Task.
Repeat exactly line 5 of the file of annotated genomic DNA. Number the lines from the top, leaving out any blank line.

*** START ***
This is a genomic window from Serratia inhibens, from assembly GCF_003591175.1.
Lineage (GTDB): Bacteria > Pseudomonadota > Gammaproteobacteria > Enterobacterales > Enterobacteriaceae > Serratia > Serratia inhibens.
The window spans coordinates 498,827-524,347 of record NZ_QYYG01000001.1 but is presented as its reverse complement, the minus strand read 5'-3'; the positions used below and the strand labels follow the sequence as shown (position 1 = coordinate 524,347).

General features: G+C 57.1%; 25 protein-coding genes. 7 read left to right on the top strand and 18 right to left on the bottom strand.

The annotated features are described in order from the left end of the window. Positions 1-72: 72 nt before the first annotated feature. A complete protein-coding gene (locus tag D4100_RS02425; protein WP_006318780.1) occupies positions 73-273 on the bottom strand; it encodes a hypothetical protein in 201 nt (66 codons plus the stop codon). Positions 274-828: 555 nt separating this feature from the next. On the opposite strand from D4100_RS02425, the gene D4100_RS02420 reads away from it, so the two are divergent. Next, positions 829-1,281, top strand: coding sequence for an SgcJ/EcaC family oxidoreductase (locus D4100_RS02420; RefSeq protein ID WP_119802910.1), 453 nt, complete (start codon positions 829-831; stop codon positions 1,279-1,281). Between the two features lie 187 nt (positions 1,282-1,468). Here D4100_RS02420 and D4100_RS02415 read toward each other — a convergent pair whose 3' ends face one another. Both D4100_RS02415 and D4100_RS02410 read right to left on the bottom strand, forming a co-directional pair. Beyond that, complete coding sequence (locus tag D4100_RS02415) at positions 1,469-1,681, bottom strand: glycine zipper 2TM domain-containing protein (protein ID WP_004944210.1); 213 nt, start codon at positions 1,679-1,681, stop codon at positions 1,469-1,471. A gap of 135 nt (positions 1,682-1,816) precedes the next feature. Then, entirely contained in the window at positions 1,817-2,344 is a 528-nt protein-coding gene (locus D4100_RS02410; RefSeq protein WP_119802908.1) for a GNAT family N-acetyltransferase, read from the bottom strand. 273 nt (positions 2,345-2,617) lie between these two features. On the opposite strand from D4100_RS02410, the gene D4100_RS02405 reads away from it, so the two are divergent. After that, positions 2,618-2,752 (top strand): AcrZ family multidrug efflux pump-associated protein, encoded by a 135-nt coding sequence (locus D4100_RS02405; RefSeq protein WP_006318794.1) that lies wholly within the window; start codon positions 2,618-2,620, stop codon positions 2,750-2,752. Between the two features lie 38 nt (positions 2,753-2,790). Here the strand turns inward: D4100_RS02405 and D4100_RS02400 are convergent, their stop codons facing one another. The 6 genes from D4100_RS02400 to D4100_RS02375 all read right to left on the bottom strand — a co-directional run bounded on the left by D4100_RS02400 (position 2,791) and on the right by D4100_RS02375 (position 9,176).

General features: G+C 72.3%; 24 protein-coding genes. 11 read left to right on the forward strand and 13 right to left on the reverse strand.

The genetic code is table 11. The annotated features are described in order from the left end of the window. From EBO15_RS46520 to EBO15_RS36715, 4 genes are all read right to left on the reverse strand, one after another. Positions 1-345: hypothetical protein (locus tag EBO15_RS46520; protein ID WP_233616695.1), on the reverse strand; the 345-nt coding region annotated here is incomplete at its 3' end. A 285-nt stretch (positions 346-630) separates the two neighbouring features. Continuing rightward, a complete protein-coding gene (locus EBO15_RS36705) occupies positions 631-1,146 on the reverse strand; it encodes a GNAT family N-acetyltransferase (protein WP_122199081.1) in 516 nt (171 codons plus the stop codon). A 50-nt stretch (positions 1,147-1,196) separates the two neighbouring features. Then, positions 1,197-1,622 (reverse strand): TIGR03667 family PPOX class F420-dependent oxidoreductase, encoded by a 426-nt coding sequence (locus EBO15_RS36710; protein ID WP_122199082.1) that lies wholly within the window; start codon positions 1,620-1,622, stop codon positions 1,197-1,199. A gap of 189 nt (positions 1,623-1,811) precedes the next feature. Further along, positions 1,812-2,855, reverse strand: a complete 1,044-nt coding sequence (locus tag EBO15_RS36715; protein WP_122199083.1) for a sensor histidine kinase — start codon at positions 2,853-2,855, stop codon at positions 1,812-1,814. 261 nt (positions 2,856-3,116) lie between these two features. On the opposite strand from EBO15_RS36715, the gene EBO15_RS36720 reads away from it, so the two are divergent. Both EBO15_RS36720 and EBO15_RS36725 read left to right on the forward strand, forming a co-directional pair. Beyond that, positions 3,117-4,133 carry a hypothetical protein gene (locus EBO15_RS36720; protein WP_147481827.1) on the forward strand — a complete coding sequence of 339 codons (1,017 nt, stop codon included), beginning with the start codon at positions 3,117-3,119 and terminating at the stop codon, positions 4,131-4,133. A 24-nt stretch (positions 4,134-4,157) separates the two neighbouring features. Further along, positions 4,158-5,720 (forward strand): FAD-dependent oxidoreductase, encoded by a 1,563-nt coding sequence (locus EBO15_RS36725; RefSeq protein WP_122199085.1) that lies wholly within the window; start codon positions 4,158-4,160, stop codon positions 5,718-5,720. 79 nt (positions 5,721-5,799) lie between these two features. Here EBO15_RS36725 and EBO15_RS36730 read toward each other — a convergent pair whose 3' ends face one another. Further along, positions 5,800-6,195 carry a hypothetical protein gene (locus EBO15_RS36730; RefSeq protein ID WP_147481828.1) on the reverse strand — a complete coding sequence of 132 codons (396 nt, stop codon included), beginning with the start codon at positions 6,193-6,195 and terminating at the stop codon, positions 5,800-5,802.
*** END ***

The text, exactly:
The annotated features are described in order from the left end of the window. Positions 1-72: 72 nt before the first annotated feature. A complete protein-coding gene (locus tag D4100_RS02425; protein WP_006318780.1) occupies positions 73-273 on the bottom strand; it encodes a hypothetical protein in 201 nt (66 codons plus the stop codon). Positions 274-828: 555 nt separating this feature from the next. On the opposite strand from D4100_RS02425, the gene D4100_RS02420 reads away from it, so the two are divergent. Next, positions 829-1,281, top strand: coding sequence for an SgcJ/EcaC family oxidoreductase (locus D4100_RS02420; RefSeq protein ID WP_119802910.1), 453 nt, complete (start codon positions 829-831; stop codon positions 1,279-1,281). Between the two features lie 187 nt (positions 1,282-1,468). Here D4100_RS02420 and D4100_RS02415 read toward each other — a convergent pair whose 3' ends face one another. Both D4100_RS02415 and D4100_RS02410 read right to left on the bottom strand, forming a co-directional pair. Beyond that, complete coding sequence (locus tag D4100_RS02415) at positions 1,469-1,681, bottom strand: glycine zipper 2TM domain-containing protein (protein ID WP_004944210.1); 213 nt, start codon at positions 1,679-1,681, stop codon at positions 1,469-1,471. A gap of 135 nt (positions 1,682-1,816) precedes the next feature. Then, entirely contained in the window at positions 1,817-2,344 is a 528-nt protein-coding gene (locus D4100_RS02410; RefSeq protein WP_119802908.1) for a GNAT family N-acetyltransferase, read from the bottom strand. 273 nt (positions 2,345-2,617) lie between these two features. On the opposite strand from D4100_RS02410, the gene D4100_RS02405 reads away from it, so the two are divergent. After that, positions 2,618-2,752 (top strand): AcrZ family multidrug efflux pump-associated protein, encoded by a 135-nt coding sequence (locus D4100_RS02405; RefSeq protein WP_006318794.1) that lies wholly within the window; start codon positions 2,618-2,620, stop codon positions 2,750-2,752. Between the two features lie 38 nt (positions 2,753-2,790). Here the strand turns inward: D4100_RS02405 and D4100_RS02400 are convergent, their stop codons facing one another. The 6 genes from D4100_RS02400 to D4100_RS02375 all read right to left on the bottom strand — a co-directional run bounded on the left by D4100_RS02400 (position 2,791) and on the right by D4100_RS02375 (position 9,176).